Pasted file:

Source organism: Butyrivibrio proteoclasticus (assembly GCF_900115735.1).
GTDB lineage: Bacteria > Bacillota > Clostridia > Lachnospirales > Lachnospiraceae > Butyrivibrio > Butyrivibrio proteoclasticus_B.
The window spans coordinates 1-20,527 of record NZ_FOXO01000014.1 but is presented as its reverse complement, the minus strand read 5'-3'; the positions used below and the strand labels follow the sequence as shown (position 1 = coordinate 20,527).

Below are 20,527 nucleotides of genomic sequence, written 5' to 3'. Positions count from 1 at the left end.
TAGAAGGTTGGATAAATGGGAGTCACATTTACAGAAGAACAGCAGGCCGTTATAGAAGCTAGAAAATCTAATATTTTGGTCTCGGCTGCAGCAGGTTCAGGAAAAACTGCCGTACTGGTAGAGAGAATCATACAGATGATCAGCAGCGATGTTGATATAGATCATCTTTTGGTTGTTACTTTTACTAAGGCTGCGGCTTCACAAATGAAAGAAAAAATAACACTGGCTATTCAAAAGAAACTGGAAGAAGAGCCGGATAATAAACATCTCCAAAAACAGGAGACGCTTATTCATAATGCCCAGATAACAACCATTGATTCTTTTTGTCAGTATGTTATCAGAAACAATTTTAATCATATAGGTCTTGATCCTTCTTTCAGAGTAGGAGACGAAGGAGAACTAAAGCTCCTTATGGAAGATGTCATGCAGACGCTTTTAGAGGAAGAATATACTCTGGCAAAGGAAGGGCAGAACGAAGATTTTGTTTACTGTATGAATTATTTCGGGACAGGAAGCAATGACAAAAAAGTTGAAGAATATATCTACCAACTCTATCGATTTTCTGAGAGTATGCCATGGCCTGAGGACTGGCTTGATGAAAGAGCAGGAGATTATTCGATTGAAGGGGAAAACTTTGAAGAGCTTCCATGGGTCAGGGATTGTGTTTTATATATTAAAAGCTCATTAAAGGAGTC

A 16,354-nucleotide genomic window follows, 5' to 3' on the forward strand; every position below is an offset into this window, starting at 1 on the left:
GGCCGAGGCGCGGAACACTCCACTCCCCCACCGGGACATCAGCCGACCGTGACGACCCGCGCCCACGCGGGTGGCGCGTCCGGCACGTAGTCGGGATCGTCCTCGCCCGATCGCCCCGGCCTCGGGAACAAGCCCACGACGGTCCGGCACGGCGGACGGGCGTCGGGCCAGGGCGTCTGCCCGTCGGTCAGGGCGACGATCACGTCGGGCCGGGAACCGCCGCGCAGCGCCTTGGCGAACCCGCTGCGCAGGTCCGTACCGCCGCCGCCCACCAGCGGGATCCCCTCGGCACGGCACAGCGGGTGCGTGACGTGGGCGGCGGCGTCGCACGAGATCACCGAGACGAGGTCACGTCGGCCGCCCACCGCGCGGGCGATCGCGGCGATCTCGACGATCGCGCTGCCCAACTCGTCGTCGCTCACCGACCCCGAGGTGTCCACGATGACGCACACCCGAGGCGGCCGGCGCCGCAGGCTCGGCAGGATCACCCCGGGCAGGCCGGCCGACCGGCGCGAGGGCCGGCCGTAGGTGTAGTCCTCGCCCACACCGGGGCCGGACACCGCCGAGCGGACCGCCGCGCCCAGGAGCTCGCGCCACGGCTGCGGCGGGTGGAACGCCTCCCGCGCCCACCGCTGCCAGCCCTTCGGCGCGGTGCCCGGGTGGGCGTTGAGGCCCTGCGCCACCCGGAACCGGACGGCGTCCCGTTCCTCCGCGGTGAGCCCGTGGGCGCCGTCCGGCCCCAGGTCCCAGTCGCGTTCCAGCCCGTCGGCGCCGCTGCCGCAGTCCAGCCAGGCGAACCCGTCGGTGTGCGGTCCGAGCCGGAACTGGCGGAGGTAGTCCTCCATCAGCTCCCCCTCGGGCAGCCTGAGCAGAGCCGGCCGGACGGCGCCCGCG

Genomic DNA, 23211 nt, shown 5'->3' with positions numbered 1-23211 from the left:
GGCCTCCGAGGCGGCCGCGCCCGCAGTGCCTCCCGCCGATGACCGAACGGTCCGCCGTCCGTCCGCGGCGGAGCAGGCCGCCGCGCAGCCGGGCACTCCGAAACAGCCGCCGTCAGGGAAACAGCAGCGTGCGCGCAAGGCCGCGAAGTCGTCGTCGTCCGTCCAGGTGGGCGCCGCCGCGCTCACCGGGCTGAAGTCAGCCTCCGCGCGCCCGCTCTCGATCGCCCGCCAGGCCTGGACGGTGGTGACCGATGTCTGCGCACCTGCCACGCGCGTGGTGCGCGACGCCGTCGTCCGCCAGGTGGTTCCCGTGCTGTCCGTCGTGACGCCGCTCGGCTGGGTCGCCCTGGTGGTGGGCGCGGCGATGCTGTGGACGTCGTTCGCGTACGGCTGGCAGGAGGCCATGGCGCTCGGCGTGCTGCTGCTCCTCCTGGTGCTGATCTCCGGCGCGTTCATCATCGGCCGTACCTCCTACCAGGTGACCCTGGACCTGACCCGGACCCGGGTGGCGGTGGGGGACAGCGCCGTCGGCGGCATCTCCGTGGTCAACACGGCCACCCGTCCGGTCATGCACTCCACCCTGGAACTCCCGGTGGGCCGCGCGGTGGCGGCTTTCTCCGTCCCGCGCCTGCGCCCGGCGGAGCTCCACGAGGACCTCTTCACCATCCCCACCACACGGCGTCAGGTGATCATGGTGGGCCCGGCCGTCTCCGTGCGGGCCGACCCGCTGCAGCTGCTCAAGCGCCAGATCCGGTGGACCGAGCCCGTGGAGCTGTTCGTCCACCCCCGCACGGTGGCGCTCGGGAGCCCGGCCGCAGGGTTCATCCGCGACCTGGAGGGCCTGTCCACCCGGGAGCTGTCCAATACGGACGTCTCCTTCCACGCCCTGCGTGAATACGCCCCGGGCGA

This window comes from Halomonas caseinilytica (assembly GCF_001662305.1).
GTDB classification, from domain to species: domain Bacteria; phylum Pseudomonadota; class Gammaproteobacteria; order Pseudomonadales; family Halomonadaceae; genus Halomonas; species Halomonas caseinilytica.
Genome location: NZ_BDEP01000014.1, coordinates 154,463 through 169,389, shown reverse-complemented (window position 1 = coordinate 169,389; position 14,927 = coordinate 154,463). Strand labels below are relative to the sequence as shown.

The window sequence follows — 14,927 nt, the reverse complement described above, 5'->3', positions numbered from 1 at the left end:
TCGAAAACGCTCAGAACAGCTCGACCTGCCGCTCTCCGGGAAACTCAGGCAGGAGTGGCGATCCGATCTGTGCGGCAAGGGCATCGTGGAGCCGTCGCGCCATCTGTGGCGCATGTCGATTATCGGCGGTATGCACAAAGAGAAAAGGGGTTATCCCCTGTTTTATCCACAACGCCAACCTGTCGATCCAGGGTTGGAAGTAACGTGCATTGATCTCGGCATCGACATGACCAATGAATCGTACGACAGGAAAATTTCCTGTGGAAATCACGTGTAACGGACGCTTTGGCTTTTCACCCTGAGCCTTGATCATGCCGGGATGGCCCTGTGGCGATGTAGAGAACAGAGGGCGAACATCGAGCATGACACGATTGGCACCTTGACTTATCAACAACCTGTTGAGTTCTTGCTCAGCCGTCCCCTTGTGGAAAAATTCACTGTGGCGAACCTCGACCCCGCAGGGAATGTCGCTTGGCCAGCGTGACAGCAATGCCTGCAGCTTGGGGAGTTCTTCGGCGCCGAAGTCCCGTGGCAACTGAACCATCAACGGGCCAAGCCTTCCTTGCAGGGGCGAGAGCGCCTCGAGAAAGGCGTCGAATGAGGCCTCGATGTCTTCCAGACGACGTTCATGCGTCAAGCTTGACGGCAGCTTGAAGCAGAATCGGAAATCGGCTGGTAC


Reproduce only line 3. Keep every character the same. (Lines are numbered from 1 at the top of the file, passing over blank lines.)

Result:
The window spans coordinates 1-20,527 of record NZ_FOXO01000014.1 but is presented as its reverse complement, the minus strand read 5'-3'; the positions used below and the strand labels follow the sequence as shown (position 1 = coordinate 20,527).